THERE’S a very fine new piece in the August Harper’s in which Rebecca Solnit draws a straight line between the 19th century robber barons and Silicon Valley’s cyber-utopians. The common denominator, she writes, is Stanford University. The relationship between the early kings of the railroads — who were given free reign across much of California — and today’s enormous tech corporations is “genetic,” she writes.
The way monopolists like Southern Pacific Railroad bought politicians, overpaid themselves and burned their accounting books resembles the huge market share companies like Google have captured.
The old railroad barons, Solnit writes, “grew rich even when they created chaotic, dysfunctional corporations that ill served the public.”
And while Silicon Valley does not literally buy politicians, “Google spent more on lobbying the federal government in 2012 than any other corporation except General Electric.”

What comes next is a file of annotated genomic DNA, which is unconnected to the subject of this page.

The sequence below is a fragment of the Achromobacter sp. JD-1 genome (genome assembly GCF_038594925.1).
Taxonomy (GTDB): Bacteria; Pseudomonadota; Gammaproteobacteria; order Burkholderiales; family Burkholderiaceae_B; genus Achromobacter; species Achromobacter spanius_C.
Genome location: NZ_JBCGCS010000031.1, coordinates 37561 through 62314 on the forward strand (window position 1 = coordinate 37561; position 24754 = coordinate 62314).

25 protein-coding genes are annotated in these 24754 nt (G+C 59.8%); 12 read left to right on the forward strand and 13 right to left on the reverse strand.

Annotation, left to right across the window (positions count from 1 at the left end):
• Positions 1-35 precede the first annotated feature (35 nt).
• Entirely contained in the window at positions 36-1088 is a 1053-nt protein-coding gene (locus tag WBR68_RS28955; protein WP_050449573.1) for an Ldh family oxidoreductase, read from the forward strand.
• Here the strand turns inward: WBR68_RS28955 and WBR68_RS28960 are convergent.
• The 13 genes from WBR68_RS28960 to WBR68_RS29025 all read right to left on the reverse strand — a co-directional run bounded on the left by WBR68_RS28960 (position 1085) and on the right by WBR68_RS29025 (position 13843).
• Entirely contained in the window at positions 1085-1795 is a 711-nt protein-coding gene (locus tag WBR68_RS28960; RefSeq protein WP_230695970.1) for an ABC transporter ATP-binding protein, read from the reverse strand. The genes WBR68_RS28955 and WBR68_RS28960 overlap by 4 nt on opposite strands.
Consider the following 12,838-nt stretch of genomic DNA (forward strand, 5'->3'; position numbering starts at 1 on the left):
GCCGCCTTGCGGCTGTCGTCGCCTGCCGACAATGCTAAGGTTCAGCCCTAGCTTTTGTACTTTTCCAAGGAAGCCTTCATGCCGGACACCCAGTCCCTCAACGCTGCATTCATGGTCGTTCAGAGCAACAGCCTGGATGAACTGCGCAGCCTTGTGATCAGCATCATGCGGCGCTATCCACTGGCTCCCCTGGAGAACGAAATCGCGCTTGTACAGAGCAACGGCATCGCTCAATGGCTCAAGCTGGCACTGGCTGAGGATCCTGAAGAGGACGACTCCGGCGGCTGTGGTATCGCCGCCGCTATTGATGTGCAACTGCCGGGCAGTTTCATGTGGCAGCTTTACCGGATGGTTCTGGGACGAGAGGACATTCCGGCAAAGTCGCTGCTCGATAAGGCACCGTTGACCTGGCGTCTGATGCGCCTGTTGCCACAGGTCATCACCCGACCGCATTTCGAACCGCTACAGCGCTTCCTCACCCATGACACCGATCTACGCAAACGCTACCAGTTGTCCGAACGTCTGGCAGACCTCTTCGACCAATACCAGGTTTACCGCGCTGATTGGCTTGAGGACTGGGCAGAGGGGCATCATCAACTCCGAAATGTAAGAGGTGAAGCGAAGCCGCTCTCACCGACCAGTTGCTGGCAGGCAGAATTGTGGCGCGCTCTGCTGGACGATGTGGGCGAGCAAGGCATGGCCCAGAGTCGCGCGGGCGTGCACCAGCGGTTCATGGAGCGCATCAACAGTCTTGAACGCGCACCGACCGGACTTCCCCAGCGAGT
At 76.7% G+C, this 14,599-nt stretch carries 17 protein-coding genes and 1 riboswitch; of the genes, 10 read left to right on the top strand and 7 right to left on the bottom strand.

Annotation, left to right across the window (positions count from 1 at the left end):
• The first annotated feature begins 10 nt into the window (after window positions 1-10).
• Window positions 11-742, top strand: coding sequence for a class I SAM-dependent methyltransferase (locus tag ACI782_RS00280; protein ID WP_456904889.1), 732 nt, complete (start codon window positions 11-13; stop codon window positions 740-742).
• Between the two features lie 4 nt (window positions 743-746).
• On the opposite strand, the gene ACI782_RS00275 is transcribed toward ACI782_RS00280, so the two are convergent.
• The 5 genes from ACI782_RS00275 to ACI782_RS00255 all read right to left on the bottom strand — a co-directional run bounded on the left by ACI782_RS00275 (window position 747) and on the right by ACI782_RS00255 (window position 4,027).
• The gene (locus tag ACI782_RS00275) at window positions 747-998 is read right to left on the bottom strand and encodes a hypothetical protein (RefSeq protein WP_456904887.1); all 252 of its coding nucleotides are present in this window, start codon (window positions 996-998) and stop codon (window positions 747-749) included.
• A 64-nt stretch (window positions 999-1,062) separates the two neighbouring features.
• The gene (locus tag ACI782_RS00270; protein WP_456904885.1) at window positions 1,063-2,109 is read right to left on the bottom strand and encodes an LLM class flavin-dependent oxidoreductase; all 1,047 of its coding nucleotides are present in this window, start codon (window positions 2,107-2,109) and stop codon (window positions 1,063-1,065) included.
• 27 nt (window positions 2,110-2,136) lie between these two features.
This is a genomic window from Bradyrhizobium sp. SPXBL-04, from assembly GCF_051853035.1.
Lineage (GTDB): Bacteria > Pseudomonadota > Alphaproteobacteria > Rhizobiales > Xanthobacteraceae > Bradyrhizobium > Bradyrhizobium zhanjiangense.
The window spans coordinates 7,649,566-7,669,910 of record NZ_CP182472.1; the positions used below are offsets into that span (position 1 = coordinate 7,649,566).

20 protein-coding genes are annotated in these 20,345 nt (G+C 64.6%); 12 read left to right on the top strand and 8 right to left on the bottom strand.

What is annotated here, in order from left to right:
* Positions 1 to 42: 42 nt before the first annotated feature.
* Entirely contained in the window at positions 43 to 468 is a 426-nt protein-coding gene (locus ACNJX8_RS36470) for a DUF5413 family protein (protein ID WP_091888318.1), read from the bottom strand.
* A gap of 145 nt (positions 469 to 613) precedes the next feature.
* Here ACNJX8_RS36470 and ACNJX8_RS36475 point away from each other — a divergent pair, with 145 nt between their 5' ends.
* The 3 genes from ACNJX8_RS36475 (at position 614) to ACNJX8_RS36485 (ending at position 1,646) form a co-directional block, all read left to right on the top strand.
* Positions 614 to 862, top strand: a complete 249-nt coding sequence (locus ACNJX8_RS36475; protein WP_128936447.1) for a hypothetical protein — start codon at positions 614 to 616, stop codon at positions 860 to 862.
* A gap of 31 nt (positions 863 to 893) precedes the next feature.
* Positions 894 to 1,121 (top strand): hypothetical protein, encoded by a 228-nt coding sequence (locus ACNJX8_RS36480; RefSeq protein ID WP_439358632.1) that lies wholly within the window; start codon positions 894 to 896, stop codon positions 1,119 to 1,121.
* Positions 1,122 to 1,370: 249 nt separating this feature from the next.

Similarly, despite the number of free-market-loving libertarians that roll out of Stanford, the federal government funds roughly 85 percent of the research that takes place there! (I should point out I have no gripe with the institution, exactly; I was born at Stanford hospital while my father was attending the graduate journalism school.”
Most of Solnit’s piece is behind a paywall. She concludes it this way: “Technology was supposed to bring us forward — remember Bill Clinton’s ‘bridge to the twenty-first century slogan…? Fourteen years into that century, it looks a lot like the nineteenth.”
I urge CultureCrashers to find the new Harper’s and read this story in full.